Overall, SLIT was well tolerated. Of 75,366 total doses, 3,599 (4.78%) were associated with symptoms affecting 45 of 48 subjects. The majority of symptoms self-resolved, with only 158 (0.21%) symptoms requiring antihistamines and none requiring epinephrine. Three episodes of wheezing or cough after SLIT dosing were treated with albuterol in addition to antihistamines. No dosing reactions were treated with oral steroids. As expected, oropharyngeal itching was the most common symptom, representing 75% of reported symptoms and affecting 3.6% of all doses taken. Oropharyngeal itching appeared to decrease with continued dosing, with 89% of episodes reported within the first 24 months of SLIT dosing. Local lip swelling was reported with 0.15% of doses. Gastrointestinal symptoms, including belly pain, vomiting, and diarrhea, were reported with 0.3% of doses (Table II). Both subjects who withdrew because of recurrent abdominal pain with dosing had immediate and full resolution of symptoms after discontinuation of dosing, and no further work-up was pursued. Compliance was strong, with 95.5% of doses successfully administered.
      Table IIPeanut SLIT dosing safety and compliance
      Peanut SLIT (n = 48)
      Total dosing days78,915
      Missed doses3,549 (4.5%)
      Total doses taken75,366 (95.5%)
      Dosing symptoms3,599 (4.8%)
       Local
      Oropharyngeal pruritus2699 (3.6%)
      Lip swelling115 (0.2%)
       Skin387 (0.5%)
       Upper respiratory tract75 (0.1%)
       Lower respiratory tract69 (0.1%)
       Gastrointestinal
      Belly pain225 (0.3%)
      Vomiting20 (0.03%)
      Diarrhea5 (0.01%)
      Treatment administered
       Antihistamine158 (0.2%)
       Epinephrine0
      Upper respiratory tract symptoms included runny nose, sneeze, and nasal congestion. Lower respiratory tract symptoms included cough and wheeze.

       DBPCFCs

      Thirty-seven subjects completed the protocol (n = 9 for 3 years, n = 1 for 4 years, and n = 27 for 5 years) and were considered in the per-protocol (PP) analysis. During the DBPCFC, 32 subjects (intention to treat [ITT], 67%; PP, 86.5%) successfully consumed 750 mg or more, 23 subjects (ITT, 48%; PP, 62.2%) successfully consumed 1750 mg or more, and 17 subjects (ITT, 35%; PP, 45.9%) successfully consumed 2750 mg or more of peanut protein. Twelve subjects (ITT, 25%; PP, 32.4%) passed the 5000-mg DBPCFC without clinical symptoms (Fig 2). The median and mean SCDs of peanut for completers were 1750 and 2561 mg, respectively. Of the 12 subjects who passed the DBPCFC, 10 discontinued SLIT for 4 weeks, 1 discontinued for 3 weeks, and 1 discontinued for 2 weeks. Ten subjects again passed the DBPCFC without clinical symptoms, demonstrating SU. One subject avoiding for 4 weeks and the other avoiding for 2 weeks had negative DBPCFC results; however, both tolerated 3750 mg of peanut protein. The 10 subjects meeting the criteria to complete SLIT therapy before 5 years (SPT < 5 mm, pn-sIgE < 15 kU/L) performed well at the DBPCFC, with 6 subjects tolerating 5000 mg, 3 tolerating 3750 mg, and 1 tolerating 1750 mg of peanut protein. Of the 6 subjects passing the DBPCFC, 5 demonstrated SU by passing the DBPCFC again after peanut SLIT avoidance. Twelve subjects were treated with epinephrine during the end-of-treatment DBPCFC, the majority of which was for moderate-to-severe abdominal pain or vomiting. One subject required 2 doses of epinephrine for diffuse rash, wheeze, and abdominal pain and subsequent development of vomiting, nasal congestion, and decreased perfusion. No subjects were treated with epinephrine during the SU avoidance DBPCFC.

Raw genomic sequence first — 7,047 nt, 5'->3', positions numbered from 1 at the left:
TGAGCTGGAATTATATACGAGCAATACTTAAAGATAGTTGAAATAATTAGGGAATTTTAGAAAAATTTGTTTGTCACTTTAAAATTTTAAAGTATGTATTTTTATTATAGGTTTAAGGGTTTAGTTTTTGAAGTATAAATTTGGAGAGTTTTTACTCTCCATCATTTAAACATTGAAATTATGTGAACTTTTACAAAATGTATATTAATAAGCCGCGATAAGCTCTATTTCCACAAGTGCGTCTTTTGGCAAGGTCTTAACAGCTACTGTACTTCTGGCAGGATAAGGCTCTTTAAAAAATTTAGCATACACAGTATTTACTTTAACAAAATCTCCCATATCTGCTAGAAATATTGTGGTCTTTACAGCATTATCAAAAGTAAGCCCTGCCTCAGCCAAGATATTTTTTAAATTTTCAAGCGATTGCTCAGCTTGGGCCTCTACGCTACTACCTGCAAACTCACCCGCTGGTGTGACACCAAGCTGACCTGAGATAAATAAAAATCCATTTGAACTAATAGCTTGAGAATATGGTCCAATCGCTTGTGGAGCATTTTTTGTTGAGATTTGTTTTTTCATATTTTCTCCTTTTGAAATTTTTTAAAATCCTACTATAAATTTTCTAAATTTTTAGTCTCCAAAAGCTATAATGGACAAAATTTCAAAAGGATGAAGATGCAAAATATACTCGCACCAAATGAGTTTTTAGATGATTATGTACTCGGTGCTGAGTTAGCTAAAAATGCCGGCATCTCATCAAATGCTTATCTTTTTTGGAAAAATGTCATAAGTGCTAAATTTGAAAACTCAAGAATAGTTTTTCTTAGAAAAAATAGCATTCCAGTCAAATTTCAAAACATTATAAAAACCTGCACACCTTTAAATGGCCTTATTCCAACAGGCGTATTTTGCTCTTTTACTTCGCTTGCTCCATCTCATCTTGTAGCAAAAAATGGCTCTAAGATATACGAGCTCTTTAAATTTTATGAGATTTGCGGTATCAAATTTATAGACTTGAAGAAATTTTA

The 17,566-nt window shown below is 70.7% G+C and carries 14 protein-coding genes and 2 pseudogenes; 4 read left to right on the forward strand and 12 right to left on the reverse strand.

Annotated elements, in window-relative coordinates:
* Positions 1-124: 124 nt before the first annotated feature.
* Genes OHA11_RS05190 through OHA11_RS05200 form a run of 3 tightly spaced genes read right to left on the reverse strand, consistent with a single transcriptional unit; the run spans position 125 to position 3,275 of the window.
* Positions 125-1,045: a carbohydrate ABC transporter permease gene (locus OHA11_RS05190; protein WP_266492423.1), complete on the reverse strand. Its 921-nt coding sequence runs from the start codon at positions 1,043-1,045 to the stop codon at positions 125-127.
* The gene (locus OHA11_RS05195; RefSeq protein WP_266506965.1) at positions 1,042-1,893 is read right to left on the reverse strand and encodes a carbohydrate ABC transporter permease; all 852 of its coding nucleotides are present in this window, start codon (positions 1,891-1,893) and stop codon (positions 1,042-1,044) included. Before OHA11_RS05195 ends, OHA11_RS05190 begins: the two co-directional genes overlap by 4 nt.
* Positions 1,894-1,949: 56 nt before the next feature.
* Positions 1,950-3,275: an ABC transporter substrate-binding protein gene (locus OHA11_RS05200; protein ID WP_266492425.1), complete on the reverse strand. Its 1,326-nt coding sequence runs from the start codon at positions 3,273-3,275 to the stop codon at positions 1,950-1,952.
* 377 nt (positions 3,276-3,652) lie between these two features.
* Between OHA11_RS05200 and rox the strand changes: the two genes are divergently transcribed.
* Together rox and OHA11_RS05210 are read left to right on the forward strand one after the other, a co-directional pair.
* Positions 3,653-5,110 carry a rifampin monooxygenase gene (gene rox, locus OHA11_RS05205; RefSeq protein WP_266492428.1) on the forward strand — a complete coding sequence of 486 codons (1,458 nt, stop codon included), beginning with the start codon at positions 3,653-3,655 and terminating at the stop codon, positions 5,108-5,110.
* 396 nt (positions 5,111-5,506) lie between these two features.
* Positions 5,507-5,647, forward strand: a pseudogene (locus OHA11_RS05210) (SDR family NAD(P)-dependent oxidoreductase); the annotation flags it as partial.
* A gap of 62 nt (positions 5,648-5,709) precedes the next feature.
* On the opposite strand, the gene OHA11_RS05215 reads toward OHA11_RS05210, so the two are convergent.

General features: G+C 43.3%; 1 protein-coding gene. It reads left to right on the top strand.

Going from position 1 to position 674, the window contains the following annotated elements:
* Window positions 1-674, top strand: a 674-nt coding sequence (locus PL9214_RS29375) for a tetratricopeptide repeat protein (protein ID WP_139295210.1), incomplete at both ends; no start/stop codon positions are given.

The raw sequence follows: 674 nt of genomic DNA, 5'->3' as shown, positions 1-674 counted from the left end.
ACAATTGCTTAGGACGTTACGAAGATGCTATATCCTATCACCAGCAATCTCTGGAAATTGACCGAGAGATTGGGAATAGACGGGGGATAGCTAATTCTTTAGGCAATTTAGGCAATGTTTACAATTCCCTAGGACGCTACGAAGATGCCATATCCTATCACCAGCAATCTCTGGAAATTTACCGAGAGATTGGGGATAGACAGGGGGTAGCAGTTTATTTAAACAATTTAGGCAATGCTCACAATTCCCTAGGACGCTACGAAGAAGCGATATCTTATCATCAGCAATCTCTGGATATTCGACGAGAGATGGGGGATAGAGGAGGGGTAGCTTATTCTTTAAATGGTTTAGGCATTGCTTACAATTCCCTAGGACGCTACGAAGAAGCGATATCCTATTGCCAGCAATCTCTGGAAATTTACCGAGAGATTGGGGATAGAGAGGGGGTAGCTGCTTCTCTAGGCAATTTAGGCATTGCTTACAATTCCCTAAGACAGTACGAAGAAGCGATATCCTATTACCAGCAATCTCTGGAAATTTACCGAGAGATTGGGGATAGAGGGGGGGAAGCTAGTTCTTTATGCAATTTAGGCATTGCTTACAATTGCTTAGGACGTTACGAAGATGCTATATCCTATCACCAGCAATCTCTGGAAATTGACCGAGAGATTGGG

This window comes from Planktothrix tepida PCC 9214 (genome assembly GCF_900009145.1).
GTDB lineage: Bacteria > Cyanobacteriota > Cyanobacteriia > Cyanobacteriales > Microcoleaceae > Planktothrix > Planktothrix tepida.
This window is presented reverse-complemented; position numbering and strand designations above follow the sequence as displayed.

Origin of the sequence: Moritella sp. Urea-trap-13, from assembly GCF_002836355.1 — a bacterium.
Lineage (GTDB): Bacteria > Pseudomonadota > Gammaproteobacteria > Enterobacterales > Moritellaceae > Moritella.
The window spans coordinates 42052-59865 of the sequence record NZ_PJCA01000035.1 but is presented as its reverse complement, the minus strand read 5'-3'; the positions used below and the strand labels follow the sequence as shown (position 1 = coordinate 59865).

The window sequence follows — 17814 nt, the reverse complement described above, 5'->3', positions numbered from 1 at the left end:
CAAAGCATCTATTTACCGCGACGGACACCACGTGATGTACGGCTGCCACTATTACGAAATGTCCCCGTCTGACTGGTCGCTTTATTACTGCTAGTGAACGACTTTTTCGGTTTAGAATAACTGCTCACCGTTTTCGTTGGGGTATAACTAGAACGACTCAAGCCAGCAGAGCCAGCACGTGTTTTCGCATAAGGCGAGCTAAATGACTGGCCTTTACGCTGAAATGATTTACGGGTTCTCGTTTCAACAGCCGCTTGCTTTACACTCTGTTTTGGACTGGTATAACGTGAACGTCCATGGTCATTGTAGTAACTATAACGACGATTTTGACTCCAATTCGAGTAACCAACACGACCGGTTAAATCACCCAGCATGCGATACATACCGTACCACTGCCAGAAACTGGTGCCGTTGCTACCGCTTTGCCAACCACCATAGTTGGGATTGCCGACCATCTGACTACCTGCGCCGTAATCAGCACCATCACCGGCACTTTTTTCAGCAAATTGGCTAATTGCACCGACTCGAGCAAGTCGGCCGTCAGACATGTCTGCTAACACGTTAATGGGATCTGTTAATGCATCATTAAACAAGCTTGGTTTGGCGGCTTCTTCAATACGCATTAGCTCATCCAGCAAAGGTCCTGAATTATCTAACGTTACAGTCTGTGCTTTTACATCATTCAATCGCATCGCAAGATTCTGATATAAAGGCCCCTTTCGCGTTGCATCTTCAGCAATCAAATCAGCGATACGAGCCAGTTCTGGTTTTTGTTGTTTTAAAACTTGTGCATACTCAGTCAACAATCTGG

Figure thumbnail gr2
      Fig 2Desensitization thresholds during DBPCFC post-SLIT therapy: Maximum cumulative tolerated dose achieved for each subject during post-SLIT therapy 5000 mg DBPCFC.

       Peanut SPTs

      The median baseline wheal size to peanut SPT was 11.8 mm (range, 2.5-28 mm). Peanut SPTs at study completion were significantly decreased, with a median wheal size of 7.8 mm (range, 0-24 mm; P = .049; Fig 3, A). For the 10 subjects demonstrating SU, the baseline peanut SPT response was 11.5 mm (range, 3.5-15 mm) and the end-of-study peanut SPT response was 5.8 mm (range, 0-16 mm).
      Figure thumbnail gr3
      Fig 3Change in peanut-specific immunoglobulins and SPT: Significant changes from baseline to post-therapy for peanut SPT (*P = .05), pn-sIgE (**P < .001), pn-sIgG4 (**P < .001), and pn-sIgG4/pn-sIgE ratio (**P < .001). Median levels depicted by red stars.

       Peanut-specific immunoglobulins